I guess I just mean like environmental organizations, basically—so, ENGOs [environmental non-governmental organizations]. Some of the roots of environmentalism here were very colonial and coming from white folks wanting to protect wild spaces for their own use, whether it's recreational or spiritual and it being connected to the sort of ideology of the purity of nature. And so that's us from the past but we can—and we talk about this in the podcast—kind of connect that legacy. How it shapes what is considered an environmental issue today, what sort of spaces are protected, whose voices ideas are represented. Environmental organizations have moved and changed a lot, but they’re still often shaped by those ideas in ways that need to be acknowledged. And related to that, it's no secret that the the mainstream environmental movement is still largely shaped by white people and white people of  some pretty similar backgrounds. That shapes what is seen as an environmental issue how those issues are approached all that kind of stuff. 

Did you get some ideas from others folks as to how we can change those things?
Yeah. Different people have different ideas about that and that's part of what the arc of the series hopes to spur more questions about, but there's kind of a theme around acknowledging that folks in the more mainstream environmental movement are folks who aren't currently fighting for justice on the front lines. Acknowledging and learning about that fight, seeing where they're complicit, being curious to learn more and really listening. I feel like listening is a theme that comes up over and over again.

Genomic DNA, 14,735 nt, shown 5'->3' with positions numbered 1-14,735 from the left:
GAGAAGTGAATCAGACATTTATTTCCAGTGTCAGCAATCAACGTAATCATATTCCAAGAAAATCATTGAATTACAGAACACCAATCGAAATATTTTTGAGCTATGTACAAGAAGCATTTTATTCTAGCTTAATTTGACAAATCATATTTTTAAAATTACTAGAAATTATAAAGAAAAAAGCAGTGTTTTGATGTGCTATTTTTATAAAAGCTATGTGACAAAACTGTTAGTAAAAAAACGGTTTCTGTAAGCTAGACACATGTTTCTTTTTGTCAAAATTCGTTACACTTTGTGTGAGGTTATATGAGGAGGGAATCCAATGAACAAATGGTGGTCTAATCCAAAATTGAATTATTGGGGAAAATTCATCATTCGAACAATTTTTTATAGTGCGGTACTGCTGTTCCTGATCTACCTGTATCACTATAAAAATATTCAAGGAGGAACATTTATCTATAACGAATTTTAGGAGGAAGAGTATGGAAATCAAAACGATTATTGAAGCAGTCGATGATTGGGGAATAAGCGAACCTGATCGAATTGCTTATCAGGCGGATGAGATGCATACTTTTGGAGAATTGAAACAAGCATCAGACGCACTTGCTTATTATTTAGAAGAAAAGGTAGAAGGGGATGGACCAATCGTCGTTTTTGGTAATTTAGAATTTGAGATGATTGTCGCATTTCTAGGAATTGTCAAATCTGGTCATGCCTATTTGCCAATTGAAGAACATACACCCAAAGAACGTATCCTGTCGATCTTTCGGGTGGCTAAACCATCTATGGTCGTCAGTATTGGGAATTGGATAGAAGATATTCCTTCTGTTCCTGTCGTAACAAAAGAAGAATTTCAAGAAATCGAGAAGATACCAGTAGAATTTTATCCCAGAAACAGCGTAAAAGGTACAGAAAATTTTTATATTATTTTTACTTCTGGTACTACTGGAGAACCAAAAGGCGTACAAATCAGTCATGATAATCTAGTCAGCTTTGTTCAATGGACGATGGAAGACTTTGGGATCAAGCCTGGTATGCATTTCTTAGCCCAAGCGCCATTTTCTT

One thing I’ve thought about, just being part of the environmental movement for a long time…I've been feeling really lucky to have this chance to really sit with the question. In the environmental movement, we’re often running around putting out fires, chasing deliverables, racing against time to save the whales or whatever. Things can feel really urgent and outward-facing, and so sometimes there’s not a lot of reflection in these movements. I also think sometimes we avoid that reflection. It can be hard to slow down and reflect on the painful realization of being complicit. We all want to be wearing green capes and stopping the bad guys, so it’s hard to sit with that feeling. There’s something in that, that I hope this series brings across around the importance of really just sitting with that discomfort and listening, and then asking questions about how our movements can grow and change to address these issues more meaningfully.

I’m just talking about the reflection part. The changing part is harder—I have less to say about that, you know? A lot of that, I think, has to emerge out of those initial steps of acknowledgement and listening, then being able to build genuine relationships, and the change comes somewhere in there.

Note: Beaton's answers have been lightly edited for length, style and clarity.


Listen to the first episode of Shades of Green’s second season below.